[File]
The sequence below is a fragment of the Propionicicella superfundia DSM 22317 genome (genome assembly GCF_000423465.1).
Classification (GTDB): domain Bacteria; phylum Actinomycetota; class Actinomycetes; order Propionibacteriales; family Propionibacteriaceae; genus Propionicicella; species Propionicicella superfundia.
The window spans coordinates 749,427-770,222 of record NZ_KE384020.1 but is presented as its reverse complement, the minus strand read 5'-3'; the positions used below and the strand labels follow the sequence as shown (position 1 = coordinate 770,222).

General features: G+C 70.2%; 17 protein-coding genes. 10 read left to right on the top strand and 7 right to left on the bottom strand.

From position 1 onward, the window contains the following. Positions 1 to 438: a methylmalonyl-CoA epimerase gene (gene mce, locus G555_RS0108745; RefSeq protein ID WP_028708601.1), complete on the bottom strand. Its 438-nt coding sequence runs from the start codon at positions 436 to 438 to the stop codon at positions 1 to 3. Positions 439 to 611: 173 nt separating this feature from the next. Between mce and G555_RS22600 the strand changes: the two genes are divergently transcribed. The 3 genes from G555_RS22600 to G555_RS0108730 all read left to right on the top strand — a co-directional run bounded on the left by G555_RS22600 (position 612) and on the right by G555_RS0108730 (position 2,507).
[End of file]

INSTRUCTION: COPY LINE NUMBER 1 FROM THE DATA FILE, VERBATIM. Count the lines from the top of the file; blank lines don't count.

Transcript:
The sequence below is a fragment of the Propionicicella superfundia DSM 22317 genome (genome assembly GCF_000423465.1).